Planet X: SLOWING Rotation 1
In Article <firstname.lastname@example.org> Bill Nelson wrote:
> In sci.astro Nancy Lieder <email@example.com> wrote:
>> 2. as the slowing Earth takes more hours to position to
>> face a full moon, the database will get out of sync with
>> what the public is observing unless hours are added to
>> the data. Since the public is more likely to look to the
>> FUTURE for information, and scrutiny going into
>> 2003 could be anticipated, these changes were done
>> early so to avoid scrutiny of the manipulation.
> Won't work, Nancy. I just bought a calendar this year. It
> covers a two year period. All the full moons for
> 2001-2002 are printed on the calendar.
> There are other sources that list the full moons for years
> in advance. There are also sources that list the solar
> eclipses (new moons obviously) for at least 10 years into
> the future, and show the ground tracks that the eclipses
> will cover.
Boy, you've got a very valid point, Bill. I'm wondering why that Navy
guy called our attention to the fact that the Navy stats were out of
sync with the actual full moon, and why the Full Moon and Equinox graphs
were so out of sync with the Perihelion graph, all based on these same
Navy stats. Going to ask the Zetas, as they are pressing to address
Indeed, it is the existence of these very publications,
which likewise rely on the Navy (the offical time-keeper
of the world in practice) that forced the Navy to make
early adjustments for the lagging rotation of the Earth.
When Planet X was located in 1983 by the IRAS team,
various scenarios were played out in think-tanks,
covering a multitude of aspects. As the time-keepers
of the world, the Navy had already noticed a slowing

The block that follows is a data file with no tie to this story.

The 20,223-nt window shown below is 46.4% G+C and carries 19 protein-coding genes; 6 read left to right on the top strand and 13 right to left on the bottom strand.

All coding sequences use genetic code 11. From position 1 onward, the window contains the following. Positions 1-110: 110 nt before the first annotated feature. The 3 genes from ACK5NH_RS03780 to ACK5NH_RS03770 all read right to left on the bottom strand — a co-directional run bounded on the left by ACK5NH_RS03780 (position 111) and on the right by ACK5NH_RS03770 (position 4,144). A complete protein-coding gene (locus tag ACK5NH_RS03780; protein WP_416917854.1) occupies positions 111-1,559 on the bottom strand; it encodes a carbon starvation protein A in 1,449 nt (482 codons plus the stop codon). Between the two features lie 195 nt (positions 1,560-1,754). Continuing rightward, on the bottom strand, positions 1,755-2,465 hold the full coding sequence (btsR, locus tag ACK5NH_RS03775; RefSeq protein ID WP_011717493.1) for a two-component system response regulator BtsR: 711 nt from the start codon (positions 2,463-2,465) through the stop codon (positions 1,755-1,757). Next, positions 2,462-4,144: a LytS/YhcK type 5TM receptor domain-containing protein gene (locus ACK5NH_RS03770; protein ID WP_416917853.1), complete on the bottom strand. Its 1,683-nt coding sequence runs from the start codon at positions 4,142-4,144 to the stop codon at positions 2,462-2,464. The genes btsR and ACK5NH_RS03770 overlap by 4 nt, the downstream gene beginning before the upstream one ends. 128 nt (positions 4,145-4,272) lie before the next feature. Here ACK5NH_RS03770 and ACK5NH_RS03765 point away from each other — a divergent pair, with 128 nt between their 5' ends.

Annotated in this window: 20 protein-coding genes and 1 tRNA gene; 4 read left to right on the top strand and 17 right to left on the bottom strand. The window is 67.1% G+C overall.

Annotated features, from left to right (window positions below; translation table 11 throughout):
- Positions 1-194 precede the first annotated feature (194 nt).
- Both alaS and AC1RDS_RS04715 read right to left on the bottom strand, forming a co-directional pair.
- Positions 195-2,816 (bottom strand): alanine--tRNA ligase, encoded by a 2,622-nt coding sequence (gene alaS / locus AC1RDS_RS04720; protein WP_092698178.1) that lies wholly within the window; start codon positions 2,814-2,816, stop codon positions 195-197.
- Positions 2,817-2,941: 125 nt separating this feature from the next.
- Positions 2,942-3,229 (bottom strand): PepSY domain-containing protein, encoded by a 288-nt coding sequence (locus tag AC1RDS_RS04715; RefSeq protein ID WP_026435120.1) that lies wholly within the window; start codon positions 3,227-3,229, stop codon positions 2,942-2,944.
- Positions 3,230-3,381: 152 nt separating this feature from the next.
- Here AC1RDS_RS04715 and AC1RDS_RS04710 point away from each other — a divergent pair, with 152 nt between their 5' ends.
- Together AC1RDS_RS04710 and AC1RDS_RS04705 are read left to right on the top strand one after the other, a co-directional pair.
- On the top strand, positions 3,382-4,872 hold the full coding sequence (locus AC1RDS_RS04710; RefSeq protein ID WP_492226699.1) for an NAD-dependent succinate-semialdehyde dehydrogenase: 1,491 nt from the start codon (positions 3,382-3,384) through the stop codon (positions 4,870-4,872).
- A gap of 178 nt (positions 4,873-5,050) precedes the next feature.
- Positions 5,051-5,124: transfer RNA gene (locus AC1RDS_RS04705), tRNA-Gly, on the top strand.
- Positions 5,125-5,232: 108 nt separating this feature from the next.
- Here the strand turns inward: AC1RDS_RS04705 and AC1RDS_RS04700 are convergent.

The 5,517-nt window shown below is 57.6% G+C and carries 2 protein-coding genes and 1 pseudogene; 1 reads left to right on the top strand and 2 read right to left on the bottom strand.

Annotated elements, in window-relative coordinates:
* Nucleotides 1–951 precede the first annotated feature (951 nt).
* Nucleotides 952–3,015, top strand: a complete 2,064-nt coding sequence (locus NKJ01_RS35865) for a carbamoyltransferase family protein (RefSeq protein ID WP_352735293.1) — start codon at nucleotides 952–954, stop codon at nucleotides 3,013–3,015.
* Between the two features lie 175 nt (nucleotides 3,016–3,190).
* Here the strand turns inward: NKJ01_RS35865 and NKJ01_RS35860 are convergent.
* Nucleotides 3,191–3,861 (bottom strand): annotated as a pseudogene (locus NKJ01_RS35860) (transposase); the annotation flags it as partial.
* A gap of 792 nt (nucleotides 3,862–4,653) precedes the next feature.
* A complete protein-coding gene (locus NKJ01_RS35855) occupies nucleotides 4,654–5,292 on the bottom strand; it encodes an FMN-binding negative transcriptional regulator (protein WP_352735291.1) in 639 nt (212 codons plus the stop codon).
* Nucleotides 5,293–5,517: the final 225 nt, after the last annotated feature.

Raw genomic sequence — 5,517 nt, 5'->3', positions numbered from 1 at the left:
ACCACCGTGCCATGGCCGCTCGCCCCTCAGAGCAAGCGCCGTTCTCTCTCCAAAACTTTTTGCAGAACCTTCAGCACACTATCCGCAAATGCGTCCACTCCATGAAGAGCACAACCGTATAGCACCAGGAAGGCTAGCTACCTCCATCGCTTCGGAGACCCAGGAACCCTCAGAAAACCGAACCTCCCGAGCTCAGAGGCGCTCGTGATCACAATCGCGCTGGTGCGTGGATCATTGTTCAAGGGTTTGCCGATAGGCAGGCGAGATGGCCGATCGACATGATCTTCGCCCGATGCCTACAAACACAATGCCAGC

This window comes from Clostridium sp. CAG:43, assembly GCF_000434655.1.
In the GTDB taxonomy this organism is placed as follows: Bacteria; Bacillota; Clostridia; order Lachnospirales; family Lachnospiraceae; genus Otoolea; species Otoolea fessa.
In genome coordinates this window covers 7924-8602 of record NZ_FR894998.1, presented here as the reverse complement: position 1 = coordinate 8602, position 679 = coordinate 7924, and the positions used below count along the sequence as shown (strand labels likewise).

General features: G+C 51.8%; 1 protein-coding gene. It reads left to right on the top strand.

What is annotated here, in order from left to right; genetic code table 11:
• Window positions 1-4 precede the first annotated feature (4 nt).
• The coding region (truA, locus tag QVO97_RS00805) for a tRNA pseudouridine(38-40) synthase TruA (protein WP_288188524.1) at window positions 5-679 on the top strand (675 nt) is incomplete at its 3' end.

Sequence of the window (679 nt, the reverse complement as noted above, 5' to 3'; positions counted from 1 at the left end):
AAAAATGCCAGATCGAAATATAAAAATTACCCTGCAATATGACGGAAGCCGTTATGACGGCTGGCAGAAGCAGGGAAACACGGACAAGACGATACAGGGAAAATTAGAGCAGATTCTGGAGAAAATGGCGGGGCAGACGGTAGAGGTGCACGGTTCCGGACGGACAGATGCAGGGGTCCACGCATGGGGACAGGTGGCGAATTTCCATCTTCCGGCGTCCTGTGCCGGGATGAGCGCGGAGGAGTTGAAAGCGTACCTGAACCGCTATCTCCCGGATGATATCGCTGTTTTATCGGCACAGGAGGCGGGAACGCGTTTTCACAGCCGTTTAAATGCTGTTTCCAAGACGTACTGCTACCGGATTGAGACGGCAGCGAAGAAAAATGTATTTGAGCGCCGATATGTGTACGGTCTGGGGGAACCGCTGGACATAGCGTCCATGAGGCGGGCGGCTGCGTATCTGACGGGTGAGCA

rotation, so slight as to pass notice by the general public.
Tasked with keeping the public unaware of the approach
of Planet X for as long as possible, the Navy determined:
1. to inject leap-seconds surreptitiously via its master
clock. Since the Internet and networking computer
systems synchronize with this master clock, most
often on an automated basis, daily, these adjustments
would be slight and pass notice.
2. to defer scrutiny of this activity by setting aside the
OFFICIAL leap-second insertion practice. This
deferral was requested by the Navy but did not get
broad support from its member community.
3. to adjust predicted dates and times for the Moon and
related Eclipses FORWARD so that by the time alarm
over the potential of a Planet X approach was under
discussion around the world, the relationship of the
Moon to the Earth would seem to dispel the notion
that the Earth was slowing.
Thus, they changed their predicted data to ASSUME a
slowing Earth, and hoped their calculations on the rate
of slowing were correct. Of key importance were
publications that put out 5 year or 1 year forward stats
on phases of the moon and eclipses. These publications
plan their printed matter at least a full year ahead,
updating with the very latest data from the Navy
projections during that year. Thus, when anticipating the
worst of the slowing to occur in 2002, and assuming a 5
year forward publication to be the most broadly accessed
after a yearly calendar, and adding that extra year for
publication preparation, and considering that 5 year
forward publications for 2002 would start at the first of
the year, they calculated that changes to their stats needed
to be done BY THE END OF 1994. These manipulations
did two very obvious things to their stats:
1. the actual phases of the Moon were out of sync with
their stats during 1995 and for the immediate years
following. However, since the public in general refers
to printed matter that had been printed much earlier,
and was based on Navy stats gathered prior to the
manipulation, this would likely not be noticed by the public.
2. the Navy stats related to the rotation of the Earth (the
phases of the Moon and Earth Seasons), would be out
of sync with past data, should someone run these
And someone DID!